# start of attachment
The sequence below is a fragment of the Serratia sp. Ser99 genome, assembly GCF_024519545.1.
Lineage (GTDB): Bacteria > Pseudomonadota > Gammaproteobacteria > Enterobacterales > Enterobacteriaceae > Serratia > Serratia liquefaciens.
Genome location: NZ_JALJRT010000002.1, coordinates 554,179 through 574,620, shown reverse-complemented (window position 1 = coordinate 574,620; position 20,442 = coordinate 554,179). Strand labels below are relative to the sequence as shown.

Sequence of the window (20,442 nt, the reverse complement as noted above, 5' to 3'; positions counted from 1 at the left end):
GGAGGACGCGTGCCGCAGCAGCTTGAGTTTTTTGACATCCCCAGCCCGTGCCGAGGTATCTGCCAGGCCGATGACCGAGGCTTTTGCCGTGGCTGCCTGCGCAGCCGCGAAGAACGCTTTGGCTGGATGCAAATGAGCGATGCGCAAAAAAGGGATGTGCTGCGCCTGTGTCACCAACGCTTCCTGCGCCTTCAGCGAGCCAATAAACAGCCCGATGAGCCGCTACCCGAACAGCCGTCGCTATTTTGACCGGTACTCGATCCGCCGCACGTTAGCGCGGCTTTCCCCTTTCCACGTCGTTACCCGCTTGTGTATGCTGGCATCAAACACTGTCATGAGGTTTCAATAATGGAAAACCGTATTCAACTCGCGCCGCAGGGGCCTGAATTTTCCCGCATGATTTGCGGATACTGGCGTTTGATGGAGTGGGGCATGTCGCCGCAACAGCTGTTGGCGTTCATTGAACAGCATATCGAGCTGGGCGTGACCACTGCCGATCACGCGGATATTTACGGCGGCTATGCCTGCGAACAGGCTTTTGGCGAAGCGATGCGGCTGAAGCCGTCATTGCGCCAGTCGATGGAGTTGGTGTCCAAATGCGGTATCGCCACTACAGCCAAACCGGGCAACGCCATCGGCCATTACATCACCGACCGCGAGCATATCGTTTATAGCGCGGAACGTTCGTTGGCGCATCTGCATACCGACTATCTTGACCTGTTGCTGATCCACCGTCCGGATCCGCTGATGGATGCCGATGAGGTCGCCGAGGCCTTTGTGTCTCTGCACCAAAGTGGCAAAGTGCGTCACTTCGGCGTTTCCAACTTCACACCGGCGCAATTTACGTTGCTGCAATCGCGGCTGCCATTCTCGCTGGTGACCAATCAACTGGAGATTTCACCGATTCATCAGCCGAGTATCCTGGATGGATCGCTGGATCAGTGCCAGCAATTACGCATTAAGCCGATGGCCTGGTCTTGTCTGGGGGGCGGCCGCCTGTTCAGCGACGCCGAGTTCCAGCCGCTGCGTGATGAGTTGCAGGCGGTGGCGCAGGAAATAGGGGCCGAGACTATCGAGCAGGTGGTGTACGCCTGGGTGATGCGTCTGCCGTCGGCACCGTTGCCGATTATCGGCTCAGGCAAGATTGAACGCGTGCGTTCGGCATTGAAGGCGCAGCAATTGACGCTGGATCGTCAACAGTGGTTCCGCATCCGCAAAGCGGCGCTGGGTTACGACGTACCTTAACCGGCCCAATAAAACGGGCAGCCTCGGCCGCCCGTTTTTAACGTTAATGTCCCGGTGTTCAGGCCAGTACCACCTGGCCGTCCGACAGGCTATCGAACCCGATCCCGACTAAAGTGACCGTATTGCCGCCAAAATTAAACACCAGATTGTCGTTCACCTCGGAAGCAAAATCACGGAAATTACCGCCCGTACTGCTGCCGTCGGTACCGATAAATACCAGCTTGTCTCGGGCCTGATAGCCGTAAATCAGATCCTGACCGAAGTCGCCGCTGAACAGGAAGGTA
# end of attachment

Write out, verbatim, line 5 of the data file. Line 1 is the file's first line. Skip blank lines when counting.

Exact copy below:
GGAGGACGCGTGCCGCAGCAGCTTGAGTTTTTTGACATCCCCAGCCCGTGCCGAGGTATCTGCCAGGCCGATGACCGAGGCTTTTGCCGTGGCTGCCTGCGCAGCCGCGAAGAACGCTTTGGCTGGATGCAAATGAGCGATGCGCAAAAAAGGGATGTGCTGCGCCTGTGTCACCAACGCTTCCTGCGCCTTCAGCGAGCCAATAAACAGCCCGATGAGCCGCTACCCGAACAGCCGTCGCTATTTTGACCGGTACTCGATCCGCCGCACGTTAGCGCGGCTTTCCCCTTTCCACGTCGTTACCCGCTTGTGTATGCTGGCATCAAACACTGTCATGAGGTTTCAATAATGGAAAACCGTATTCAACTCGCGCCGCAGGGGCCTGAATTTTCCCGCATGATTTGCGGATACTGGCGTTTGATGGAGTGGGGCATGTCGCCGCAACAGCTGTTGGCGTTCATTGAACAGCATATCGAGCTGGGCGTGACCACTGCCGATCACGCGGATATTTACGGCGGCTATGCCTGCGAACAGGCTTTTGGCGAAGCGATGCGGCTGAAGCCGTCATTGCGCCAGTCGATGGAGTTGGTGTCCAAATGCGGTATCGCCACTACAGCCAAACCGGGCAACGCCATCGGCCATTACATCACCGACCGCGAGCATATCGTTTATAGCGCGGAACGTTCGTTGGCGCATCTGCATACCGACTATCTTGACCTGTTGCTGATCCACCGTCCGGATCCGCTGATGGATGCCGATGAGGTCGCCGAGGCCTTTGTGTCTCTGCACCAAAGTGGCAAAGTGCGTCACTTCGGCGTTTCCAACTTCACACCGGCGCAATTTACGTTGCTGCAATCGCGGCTGCCATTCTCGCTGGTGACCAATCAACTGGAGATTTCACCGATTCATCAGCCGAGTATCCTGGATGGATCGCTGGATCAGTGCCAGCAATTACGCATTAAGCCGATGGCCTGGTCTTGTCTGGGGGGCGGCCGCCTGTTCAGCGACGCCGAGTTCCAGCCGCTGCGTGATGAGTTGCAGGCGGTGGCGCAGGAAATAGGGGCCGAGACTATCGAGCAGGTGGTGTACGCCTGGGTGATGCGTCTGCCGTCGGCACCGTTGCCGATTATCGGCTCAGGCAAGATTGAACGCGTGCGTTCGGCATTGAAGGCGCAGCAATTGACGCTGGATCGTCAACAGTGGTTCCGCATCCGCAAAGCGGCGCTGGGTTACGACGTACCTTAACCGGCCCAATAAAACGGGCAGCCTCGGCCGCCCGTTTTTAACGTTAATGTCCCGGTGTTCAGGCCAGTACCACCTGGCCGTCCGACAGGCTATCGAACCCGATCCCGACTAAAGTGACCGTATTGCCGCCAAAATTAAACACCAGATTGTCGTTCACCTCGGAAGCAAAATCACGGAAATTACCGCCCGTACTGCTGCCGTCGGTACCGATAAATACCAGCTTGTCTCGGGCCTGATAGCCGTAAATCAGATCCTGACCGAAGTCGCCGCTGAACAGGAAGGTA